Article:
La Nación is an Argentine daily newspaper. As the country's leading conservative paper, La Nación's main competitor is the centrist Clarín; the paper was founded on 4 January 1870, by former Argentine President Bartolomé Mitre and associates. Until 1914, the managing editor was José Luis Murature, Foreign Minister of Argentina from 1914-1916. Enjoying Latin America's largest readership until the 1930s, its daily circulation averaged around 350,000, exceeded only by Crítica, a Buenos Aires tabloid; the 1945 launch of Clarín created a new rival, following the 1962 closure of Crítica, the 1975 suspension of Crónica, La Nación secured its position as the chief market rival of Clarín. Some of the most famous writers in the Spanish-speaking world: José Martí, Miguel de Unamuno, Eduardo Mallea, José Ortega y Gasset, Rubén Darío, Alfonso Reyes, Jorge Luis Borges, Mario Vargas Llosa and Manuel Mujica Láinez have all appeared in its columns. Published in Bartolomé Mitre's home, its offices were moved a number of times until, in 1929, a Plateresque headquarters on Florida Street was inaugurated.
The publishing group today is headquartered in the Bouchard Plaza Tower, a 26-storey Post-modern office building developed between 2000 and 2004 over the news daily's existing, six-storey building. The director of La Nación, Bartolomé Mitre, shares control of ADEPA, the Argentine newspaper industry trade group, of Papel Prensa, the nation's leading newsprint manufacturer, with Grupo Clarín; the newspaper was part of the conflict between Kirchnerism and the media, when Lidia Papaleo denounced, endorsed by the Kirchners, that they would have been forced to sell Papel Prensa under torture during the Dirty War. Judge Julián Ercolini acquited him in 2016, pointing that there was no evidence to support the claim. In early 2012, La Nación bought ImpreMedia, the publisher of El Diario-La Prensa, La Opinión and other US-based Spanish-language newspapers. On October 30, 2016, La Nación announced a change in its printing format, with weekday editions now being printed as tabloids and weekend editions retaining the traditional broadsheet format.
In 2019, the Society for News Design named La Nación as the World's Best Designed Newspaper, sharing the award together with The Sunday Times and The New York Times. La Nación's daily circulation averaged 165,166 in 2012, still represented nearly 20% of the daily newspaper circulation in Buenos Aires. According to third-party web analytics providers Alexa and SimilarWeb, La Nación's website is the 9th and 17th most visited in Argentina as of August 2015. SimilarWeb rates the site as the 4th most visited news website in Argentina, attracting 32 million visitors per month. Electronic version: lanacion.com.ar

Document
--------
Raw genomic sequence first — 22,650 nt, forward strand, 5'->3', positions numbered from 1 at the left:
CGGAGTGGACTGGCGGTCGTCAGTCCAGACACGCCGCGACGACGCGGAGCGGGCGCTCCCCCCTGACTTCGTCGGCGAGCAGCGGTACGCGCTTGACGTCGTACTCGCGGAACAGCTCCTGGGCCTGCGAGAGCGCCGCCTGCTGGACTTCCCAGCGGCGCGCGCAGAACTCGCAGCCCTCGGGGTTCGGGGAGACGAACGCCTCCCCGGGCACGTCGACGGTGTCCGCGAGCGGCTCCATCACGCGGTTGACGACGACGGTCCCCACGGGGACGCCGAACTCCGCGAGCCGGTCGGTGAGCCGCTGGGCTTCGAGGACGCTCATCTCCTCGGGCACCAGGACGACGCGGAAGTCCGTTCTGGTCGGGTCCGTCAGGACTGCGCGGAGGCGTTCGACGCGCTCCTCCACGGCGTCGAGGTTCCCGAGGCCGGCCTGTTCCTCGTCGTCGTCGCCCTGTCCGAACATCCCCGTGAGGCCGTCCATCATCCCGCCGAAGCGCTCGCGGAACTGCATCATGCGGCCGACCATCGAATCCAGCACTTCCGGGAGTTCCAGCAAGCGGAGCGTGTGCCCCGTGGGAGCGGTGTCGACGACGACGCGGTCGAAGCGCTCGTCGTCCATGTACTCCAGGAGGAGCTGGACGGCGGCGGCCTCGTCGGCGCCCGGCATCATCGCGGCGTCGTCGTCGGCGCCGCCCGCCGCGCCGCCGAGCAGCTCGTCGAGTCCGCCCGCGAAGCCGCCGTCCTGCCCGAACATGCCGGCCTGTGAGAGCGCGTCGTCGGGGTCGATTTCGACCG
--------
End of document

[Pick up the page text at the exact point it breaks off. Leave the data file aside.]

Buenos Aires is the capital and largest city of Argentina. The city is located on the western shore of the estuary of the Río de la Plata, on the South American continent's southeastern coast. "Buenos Aires" can be translated as "fair winds" or "good airs", but the former was the meaning intended by the founders in the 16th century, by the use of the original name "Real de Nuestra Señora Santa María del Buen Ayre". The Greater Buenos Aires conurbation, which includes several Buenos Aires Province districts, constitutes the fourth-most populous metropolitan area in the Americas, with a population of around 15.6 million. The city of Buenos Aires is the Province's capital. In 1880, after decades of political infighting, Buenos Aires was federalized and removed from Buenos Aires Province; the city limits were enlarged to include the towns of Flores. The 1994 constitutional amendment granted the city autonomy, hence its formal name: Autonomous City of Buenos Aires, its citizens first elected a chief of government in 1996.
Buenos Aires is considered an'alpha city' by the study GaWC5. Buenos Aires' quality of life was ranked 91st in the world, being one of the best in Latin America in 2018, it is the most visited city in South America, the second-most visited city of Latin America. Buenos Aires is a top tourist destination, is known for its preserved Eclectic European architecture and rich cultural life. Buenos Aires held the 1st Pan American Games in 1951 as well as hosting two venues in the 1978 FIFA World Cup. Buenos Aires hosted the 2018 the 2018 G20 summit. Buenos Aires is a multicultural city, being home to multiple religious groups. Several languages are spoken in the city in addition to Spanish, contributing to its culture and the dialect spoken in the city and in some other parts of the country; this is because in the last 150 years the city, the country in general, has been a major recipient of millions of immigrants from all over the world, making it a melting pot where several ethnic groups live together and being considered one of the most diverse cities of the Americas.